The African Peer Review Mechanism (APRM) has condemned the recent downgrade of Ghana’s economy by ratings agency S&P and Fitch, saying, the unjustified negative rating actions in Africa since the beginning of 2022 is unwarranted and contrasting the continent’s economic recovery efforts from the devastating impact of the Covid-19 pandemic.
According to the APRM, this is compounding the complexity of driving the economic recovery process and making current fiscal measures ineffective.
The African Peer Review Mechanism (APRM), which has the mandate from the African Union Assembly to support African countries in the area of credit ratings, undertakes routine analyses of rating actions assigned by international credit ratings agencies on African countries.
In the past few weeks, both S&P and Fitch downgraded Ghana’s credit ratings to junk status.
But the APRM, in a statement issued on Monday 16th August, 2022, stated, “it has noted with concern the increase in the number of negative rating actions against African countries by the three international rating agencies.
The downgrade of Ghana is the latest such rating actions in which the country’s long-term foreign currency sovereign rating was lowered further into junk grade, from B- to CCC+ with negative outlook and B- to CCC by S&P and Fitch on 5th and 10th August 2022, respectively. This is the third and fourth consecutive rating downgrades on Ghana by the three major international rating agencies since the beginning of 2022.”
The APRM corroborates with the Government of Ghana in expressing its reservations on the decisions by the international rating agencies to downgrade Ghana despite the credit-positive policies being implemented to address various macro-fiscal challenges that the country is facing.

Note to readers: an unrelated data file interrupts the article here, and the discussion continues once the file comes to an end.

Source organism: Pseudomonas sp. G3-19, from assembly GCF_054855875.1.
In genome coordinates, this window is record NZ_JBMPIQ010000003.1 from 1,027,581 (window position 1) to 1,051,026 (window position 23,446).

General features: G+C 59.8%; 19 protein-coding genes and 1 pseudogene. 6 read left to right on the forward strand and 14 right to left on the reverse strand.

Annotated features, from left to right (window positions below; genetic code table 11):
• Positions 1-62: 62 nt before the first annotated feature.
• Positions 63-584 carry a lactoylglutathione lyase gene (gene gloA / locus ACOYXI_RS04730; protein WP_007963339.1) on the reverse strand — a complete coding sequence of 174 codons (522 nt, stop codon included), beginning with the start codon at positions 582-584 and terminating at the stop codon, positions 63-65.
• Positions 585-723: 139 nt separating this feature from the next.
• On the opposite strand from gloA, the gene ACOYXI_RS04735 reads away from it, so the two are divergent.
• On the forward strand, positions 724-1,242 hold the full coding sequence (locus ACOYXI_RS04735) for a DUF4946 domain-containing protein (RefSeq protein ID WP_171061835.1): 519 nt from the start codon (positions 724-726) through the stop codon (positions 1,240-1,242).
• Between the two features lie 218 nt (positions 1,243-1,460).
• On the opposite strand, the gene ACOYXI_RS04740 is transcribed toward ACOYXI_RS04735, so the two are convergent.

It further noted that whilst the effects of the COVID-19 pandemic and the severe global shock of the crisis in Ukraine on Ghana, highlighted by S&P and Fitch can be acknowledged, the speculative comments and ratings actions by the international rating agencies in the first half of 2022 materially contributed to the country’s losing access to international financial markets.
In view of the continuing trend of negative credit rating actions on the continent, the APRM calls for coordinated response to address the ongoing speculative pessimism by analysts and for ratings to be enablers rather than impediments of economic recovery.
“The response mechanisms include regulatory measures, developing alternative ratings and alternative fundings sources,” it noted.